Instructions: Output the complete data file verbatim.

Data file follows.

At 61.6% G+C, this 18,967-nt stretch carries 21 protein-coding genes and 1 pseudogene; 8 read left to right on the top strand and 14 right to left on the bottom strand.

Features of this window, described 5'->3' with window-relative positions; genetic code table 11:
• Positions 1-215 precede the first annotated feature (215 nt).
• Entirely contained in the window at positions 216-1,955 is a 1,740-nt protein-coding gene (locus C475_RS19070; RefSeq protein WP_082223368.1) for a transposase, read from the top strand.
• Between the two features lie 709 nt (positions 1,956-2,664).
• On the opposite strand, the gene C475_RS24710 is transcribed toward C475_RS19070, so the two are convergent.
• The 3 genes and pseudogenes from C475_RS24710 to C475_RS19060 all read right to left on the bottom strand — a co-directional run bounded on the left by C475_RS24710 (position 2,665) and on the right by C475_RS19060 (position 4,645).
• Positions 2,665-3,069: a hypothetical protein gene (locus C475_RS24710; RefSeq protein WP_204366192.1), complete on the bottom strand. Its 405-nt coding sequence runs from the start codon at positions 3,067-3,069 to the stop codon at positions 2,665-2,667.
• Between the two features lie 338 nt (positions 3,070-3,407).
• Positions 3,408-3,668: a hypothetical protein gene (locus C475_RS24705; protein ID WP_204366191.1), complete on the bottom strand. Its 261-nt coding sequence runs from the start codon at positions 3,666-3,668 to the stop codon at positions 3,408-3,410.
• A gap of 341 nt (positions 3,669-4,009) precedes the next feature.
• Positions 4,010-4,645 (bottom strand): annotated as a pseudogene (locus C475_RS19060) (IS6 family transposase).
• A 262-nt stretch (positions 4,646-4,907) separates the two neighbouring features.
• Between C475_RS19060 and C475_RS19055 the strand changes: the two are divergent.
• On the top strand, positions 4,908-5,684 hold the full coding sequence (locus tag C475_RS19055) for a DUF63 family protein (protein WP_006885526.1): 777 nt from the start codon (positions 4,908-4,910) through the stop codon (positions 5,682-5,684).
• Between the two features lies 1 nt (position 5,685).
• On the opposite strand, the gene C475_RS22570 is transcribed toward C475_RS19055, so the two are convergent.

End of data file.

At 61.6% G+C, this 18,967-nt stretch carries 21 protein-coding genes and 1 pseudogene; 8 read left to right on the top strand and 14 right to left on the bottom strand.

Features of this window, described 5'->3' with window-relative positions; genetic code table 11:
• Positions 1-215 precede the first annotated feature (215 nt).
• Entirely contained in the window at positions 216-1,955 is a 1,740-nt protein-coding gene (locus C475_RS19070; RefSeq protein WP_082223368.1) for a transposase, read from the top strand.
• Between the two features lie 709 nt (positions 1,956-2,664).
• On the opposite strand, the gene C475_RS24710 is transcribed toward C475_RS19070, so the two are convergent.
• The 3 genes and pseudogenes from C475_RS24710 to C475_RS19060 all read right to left on the bottom strand — a co-directional run bounded on the left by C475_RS24710 (position 2,665) and on the right by C475_RS19060 (position 4,645).
• Positions 2,665-3,069: a hypothetical protein gene (locus C475_RS24710; RefSeq protein WP_204366192.1), complete on the bottom strand. Its 405-nt coding sequence runs from the start codon at positions 3,067-3,069 to the stop codon at positions 2,665-2,667.
• Between the two features lie 338 nt (positions 3,070-3,407).
• Positions 3,408-3,668: a hypothetical protein gene (locus C475_RS24705; protein ID WP_204366191.1), complete on the bottom strand. Its 261-nt coding sequence runs from the start codon at positions 3,666-3,668 to the stop codon at positions 3,408-3,410.
• A gap of 341 nt (positions 3,669-4,009) precedes the next feature.
• Positions 4,010-4,645 (bottom strand): annotated as a pseudogene (locus C475_RS19060) (IS6 family transposase).
• A 262-nt stretch (positions 4,646-4,907) separates the two neighbouring features.
• Between C475_RS19060 and C475_RS19055 the strand changes: the two are divergent.
• On the top strand, positions 4,908-5,684 hold the full coding sequence (locus tag C475_RS19055) for a DUF63 family protein (protein WP_006885526.1): 777 nt from the start codon (positions 4,908-4,910) through the stop codon (positions 5,682-5,684).
• Between the two features lies 1 nt (position 5,685).
• On the opposite strand, the gene C475_RS22570 is transcribed toward C475_RS19055, so the two are convergent.